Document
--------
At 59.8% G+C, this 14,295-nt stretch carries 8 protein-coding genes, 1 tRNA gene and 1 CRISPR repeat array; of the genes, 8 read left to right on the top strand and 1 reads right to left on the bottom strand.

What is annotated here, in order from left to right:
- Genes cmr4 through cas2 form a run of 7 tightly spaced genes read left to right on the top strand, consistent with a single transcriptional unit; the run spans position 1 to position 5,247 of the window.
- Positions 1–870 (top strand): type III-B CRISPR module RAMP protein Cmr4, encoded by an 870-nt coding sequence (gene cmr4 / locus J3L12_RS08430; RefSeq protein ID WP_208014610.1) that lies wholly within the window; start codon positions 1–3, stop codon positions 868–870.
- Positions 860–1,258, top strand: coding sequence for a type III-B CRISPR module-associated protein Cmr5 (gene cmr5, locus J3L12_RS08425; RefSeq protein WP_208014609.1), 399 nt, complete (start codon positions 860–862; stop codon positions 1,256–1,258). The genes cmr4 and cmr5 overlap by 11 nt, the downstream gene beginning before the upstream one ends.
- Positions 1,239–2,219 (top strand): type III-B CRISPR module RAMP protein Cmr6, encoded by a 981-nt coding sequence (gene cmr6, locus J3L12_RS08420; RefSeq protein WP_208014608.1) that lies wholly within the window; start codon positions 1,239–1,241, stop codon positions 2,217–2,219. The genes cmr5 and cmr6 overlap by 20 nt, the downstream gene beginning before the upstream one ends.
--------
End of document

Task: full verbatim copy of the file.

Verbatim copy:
At 59.8% G+C, this 14,295-nt stretch carries 8 protein-coding genes, 1 tRNA gene and 1 CRISPR repeat array; of the genes, 8 read left to right on the top strand and 1 reads right to left on the bottom strand.

What is annotated here, in order from left to right:
- Genes cmr4 through cas2 form a run of 7 tightly spaced genes read left to right on the top strand, consistent with a single transcriptional unit; the run spans position 1 to position 5,247 of the window.
- Positions 1–870 (top strand): type III-B CRISPR module RAMP protein Cmr4, encoded by an 870-nt coding sequence (gene cmr4 / locus J3L12_RS08430; RefSeq protein ID WP_208014610.1) that lies wholly within the window; start codon positions 1–3, stop codon positions 868–870.
- Positions 860–1,258, top strand: coding sequence for a type III-B CRISPR module-associated protein Cmr5 (gene cmr5, locus J3L12_RS08425; RefSeq protein WP_208014609.1), 399 nt, complete (start codon positions 860–862; stop codon positions 1,256–1,258). The genes cmr4 and cmr5 overlap by 11 nt, the downstream gene beginning before the upstream one ends.
- Positions 1,239–2,219 (top strand): type III-B CRISPR module RAMP protein Cmr6, encoded by a 981-nt coding sequence (gene cmr6, locus J3L12_RS08420; RefSeq protein WP_208014608.1) that lies wholly within the window; start codon positions 1,239–1,241, stop codon positions 2,217–2,219. The genes cmr5 and cmr6 overlap by 20 nt, the downstream gene beginning before the upstream one ends.